Alumni Profile: Shubha Nagesh29 July 2021 London School of Hygiene & Tropical Medicine London School of Hygiene & Tropical Medicine https://lshtm.ac.uk/themes/custom/lshtm/images/lshtm-logo-black.png
Why did you decide to study at LSHTM and how did your studies compliment your career?
I was keen to build capacity and knowledge around leadership in global health, and the programme seemed a perfect fit.
The programme opened an access door for me into the world of global health. As someone working with a small non-profit in one of India’s smallest hill states, this meant a huge opportunity to meet and hear from some of the greatest minds in global health. I soaked up the knowledge and the chance to meet and learn from pioneers in the field.
Were the relationships you formed at LSHTM useful – in what way?
The teachers at the front of the room were great! The guests who came to meet us and teach us a trick or two in global health security or diplomacy were unbelievable! My coach was excellent and really worked hard to align me and ground me in the leadership space. My peers, all accomplished, awesome colleagues, are now friends for life. This peer group is with me for life and makes me feel really good.
Please summarise your achievements over the years and how you feel about them?
For many years, mostly no one in my professional circle knew about global health and no one who knew me understood much about childhood disability. So, when I shared my dream of making childhood disability a global health story, there was this deafening silence. I struggled, grappled, lost heart, and was miserable at times. Always an outlier, I worked hard to fit in - fit into disability networks as the lone global health professional and into global health networks as the only person who worked on disability, specifically childhood disability.
It’s been ten years now. Many see me as a professional with a unique set of skills who can contribute much to her cause.
And how do I feel? My mountain is waiting, and I must be on my way!
Most of us have grand ambitions, and we know we may face even greater setbacks. But by and large, “being driven by hope,” we are eager to defy the odds and fight for a better future. There will be days when it could take more than hope.
What do you hope to further achieve in your field in the future?
Ten years ago, I decided to work to improve lives for children with disabilities through my organisation, The Latika Roy Foundation. Imagine the terrain in the foothills of the Himalayas. Instead of asking the children and their families to travel long distances dependent on scant and unreliable transport, our team meets them where they are - in their community or home. Every one in eight children could have autism; why is this not a priority in global health? Particularly in low and middle-income countries. And that’s just one disability. There are many different kinds of developmental disabilities. The case to invest in early childhood development is clear - it is not sufficient to fund programmes that allow more children to live - how are they thriving? What is their quality of life? How can they be supported? These are crucial questions. I try to bring visibility to this by writing, speaking and bringing to the fore childhood disability in the broad context of global health.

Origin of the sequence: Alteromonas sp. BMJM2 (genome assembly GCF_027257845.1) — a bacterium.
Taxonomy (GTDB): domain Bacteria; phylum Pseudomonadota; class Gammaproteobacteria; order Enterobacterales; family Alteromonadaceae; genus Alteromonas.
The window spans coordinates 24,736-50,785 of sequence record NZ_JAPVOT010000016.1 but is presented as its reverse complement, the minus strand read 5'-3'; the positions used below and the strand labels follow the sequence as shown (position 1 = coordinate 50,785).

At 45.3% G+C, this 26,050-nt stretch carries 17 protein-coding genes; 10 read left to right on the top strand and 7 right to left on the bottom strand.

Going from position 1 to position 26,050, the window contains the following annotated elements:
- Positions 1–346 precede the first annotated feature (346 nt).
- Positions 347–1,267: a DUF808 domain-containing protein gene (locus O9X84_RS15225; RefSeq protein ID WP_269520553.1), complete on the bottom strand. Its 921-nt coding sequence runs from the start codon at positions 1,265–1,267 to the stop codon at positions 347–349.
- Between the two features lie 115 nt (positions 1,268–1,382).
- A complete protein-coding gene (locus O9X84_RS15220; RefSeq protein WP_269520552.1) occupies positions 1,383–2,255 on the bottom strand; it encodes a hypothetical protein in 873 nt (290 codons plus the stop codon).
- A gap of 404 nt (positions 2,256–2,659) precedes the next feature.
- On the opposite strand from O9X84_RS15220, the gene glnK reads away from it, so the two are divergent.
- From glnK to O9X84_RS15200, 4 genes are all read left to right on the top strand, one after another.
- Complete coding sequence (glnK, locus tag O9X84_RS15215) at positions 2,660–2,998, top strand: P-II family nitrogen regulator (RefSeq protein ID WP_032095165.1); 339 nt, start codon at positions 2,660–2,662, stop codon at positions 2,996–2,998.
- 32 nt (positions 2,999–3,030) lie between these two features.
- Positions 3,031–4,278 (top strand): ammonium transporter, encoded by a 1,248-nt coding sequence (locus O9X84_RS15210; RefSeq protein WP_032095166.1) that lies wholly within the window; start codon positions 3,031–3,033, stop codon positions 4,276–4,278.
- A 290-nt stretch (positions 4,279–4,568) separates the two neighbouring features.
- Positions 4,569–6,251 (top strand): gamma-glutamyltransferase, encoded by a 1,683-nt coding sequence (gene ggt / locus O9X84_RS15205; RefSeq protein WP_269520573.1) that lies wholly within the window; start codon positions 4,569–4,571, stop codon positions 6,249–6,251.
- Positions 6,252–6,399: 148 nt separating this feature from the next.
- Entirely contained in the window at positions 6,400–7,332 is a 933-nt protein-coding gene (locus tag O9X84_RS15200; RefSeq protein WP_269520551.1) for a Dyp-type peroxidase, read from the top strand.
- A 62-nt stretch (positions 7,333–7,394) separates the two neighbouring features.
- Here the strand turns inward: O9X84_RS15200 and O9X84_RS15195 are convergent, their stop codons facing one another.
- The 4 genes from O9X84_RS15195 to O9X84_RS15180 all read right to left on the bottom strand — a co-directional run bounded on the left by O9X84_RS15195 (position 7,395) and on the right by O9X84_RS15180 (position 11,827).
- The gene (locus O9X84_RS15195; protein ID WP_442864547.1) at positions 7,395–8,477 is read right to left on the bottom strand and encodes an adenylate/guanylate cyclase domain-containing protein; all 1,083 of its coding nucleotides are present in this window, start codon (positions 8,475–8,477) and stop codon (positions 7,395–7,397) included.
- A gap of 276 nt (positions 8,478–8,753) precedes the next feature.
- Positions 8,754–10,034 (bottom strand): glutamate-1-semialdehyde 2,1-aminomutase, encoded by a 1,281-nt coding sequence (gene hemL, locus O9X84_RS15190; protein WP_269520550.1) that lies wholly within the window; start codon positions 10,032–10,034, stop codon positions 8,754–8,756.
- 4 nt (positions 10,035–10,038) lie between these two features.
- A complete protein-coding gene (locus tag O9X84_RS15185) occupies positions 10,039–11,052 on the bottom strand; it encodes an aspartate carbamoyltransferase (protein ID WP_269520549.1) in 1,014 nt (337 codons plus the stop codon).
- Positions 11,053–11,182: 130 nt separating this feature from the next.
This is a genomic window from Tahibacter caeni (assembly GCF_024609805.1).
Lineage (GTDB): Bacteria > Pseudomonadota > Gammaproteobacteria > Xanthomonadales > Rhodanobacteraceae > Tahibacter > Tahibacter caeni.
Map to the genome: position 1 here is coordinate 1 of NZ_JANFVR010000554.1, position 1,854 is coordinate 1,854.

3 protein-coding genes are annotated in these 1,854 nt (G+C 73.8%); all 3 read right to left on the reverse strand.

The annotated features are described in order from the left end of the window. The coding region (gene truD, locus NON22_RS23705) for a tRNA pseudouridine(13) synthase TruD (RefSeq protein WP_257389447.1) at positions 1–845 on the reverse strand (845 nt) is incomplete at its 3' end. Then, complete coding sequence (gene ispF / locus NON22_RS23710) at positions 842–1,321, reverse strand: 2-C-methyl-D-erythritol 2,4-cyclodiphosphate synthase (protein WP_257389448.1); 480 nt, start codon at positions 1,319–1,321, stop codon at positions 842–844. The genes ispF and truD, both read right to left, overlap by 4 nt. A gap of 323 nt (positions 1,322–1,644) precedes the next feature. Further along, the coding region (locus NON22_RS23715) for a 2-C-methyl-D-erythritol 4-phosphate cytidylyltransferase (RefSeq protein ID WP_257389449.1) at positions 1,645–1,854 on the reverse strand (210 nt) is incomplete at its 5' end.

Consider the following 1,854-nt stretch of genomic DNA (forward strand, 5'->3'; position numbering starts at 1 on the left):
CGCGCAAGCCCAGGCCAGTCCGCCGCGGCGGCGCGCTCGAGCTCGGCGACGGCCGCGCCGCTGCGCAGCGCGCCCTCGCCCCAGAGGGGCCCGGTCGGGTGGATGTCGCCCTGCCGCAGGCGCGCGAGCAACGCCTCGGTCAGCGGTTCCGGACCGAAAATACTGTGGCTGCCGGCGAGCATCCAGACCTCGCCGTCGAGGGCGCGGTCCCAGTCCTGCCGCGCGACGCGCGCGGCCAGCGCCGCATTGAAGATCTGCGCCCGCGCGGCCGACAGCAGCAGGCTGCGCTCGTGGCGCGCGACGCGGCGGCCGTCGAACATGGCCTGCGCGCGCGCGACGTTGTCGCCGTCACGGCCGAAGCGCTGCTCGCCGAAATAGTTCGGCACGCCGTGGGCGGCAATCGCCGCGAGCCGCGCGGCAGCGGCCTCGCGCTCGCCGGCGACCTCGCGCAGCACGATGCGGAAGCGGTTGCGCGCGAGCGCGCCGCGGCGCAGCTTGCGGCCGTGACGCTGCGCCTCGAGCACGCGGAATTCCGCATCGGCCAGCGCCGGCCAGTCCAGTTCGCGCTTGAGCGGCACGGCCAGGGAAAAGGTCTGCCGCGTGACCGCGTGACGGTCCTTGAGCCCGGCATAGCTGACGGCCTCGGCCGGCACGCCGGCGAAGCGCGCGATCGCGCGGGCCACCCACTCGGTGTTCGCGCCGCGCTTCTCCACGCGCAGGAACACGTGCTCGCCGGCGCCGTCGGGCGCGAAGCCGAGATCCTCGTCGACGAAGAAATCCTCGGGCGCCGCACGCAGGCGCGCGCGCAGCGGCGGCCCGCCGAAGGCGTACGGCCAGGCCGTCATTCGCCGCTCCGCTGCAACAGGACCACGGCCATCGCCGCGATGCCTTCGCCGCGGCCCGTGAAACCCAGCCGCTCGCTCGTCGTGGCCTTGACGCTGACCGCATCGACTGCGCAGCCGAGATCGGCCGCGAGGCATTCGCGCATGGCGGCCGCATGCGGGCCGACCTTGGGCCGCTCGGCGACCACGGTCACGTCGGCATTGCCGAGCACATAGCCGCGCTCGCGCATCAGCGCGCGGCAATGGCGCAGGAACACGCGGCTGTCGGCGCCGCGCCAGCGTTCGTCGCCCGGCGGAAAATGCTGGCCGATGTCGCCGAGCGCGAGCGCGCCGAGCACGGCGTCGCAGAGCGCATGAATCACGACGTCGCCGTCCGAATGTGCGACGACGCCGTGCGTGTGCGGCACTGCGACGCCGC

What advice do you have for current students?
Leadership is also about equity. Equity is about restoring balance to the world. Achieving equity will be hard as hell and will require the willingness to throw the familiar out the window and to take risks. Equity can create a path from hope to change. We have to strive for equity in every way we can.
How has COVID-19 affected your work?
COVID has disproportionately impacted persons and children with disabilities globally. We switched to online services for the first time in 25 years to continue providing intervention services for children. Cut off from all other support, caregivers, centres and professionals, these video calls became a lifeline for parents and children. Persons with disabilities cannot be left behind if we want to achieve universal health coverage.
Disability is not inability. It is an identity. It is a lived experience. Inclusion is no longer a choice to be made. It is the only way forward. It's not about sympathy, or pity, or disabled people being noble. It's just common sense, human rights and social justice.
The good news is—with intentionality and investment—we can get this job done together. The future depends on it! Persons with disabilities are the single largest minority group in the world today. They will not go away. They will touch you someday.
It is my plea to each one of you today to address disability in the best way you can, both in your professional and personal spheres.
Want to share your story? Email firstname.lastname@example.org.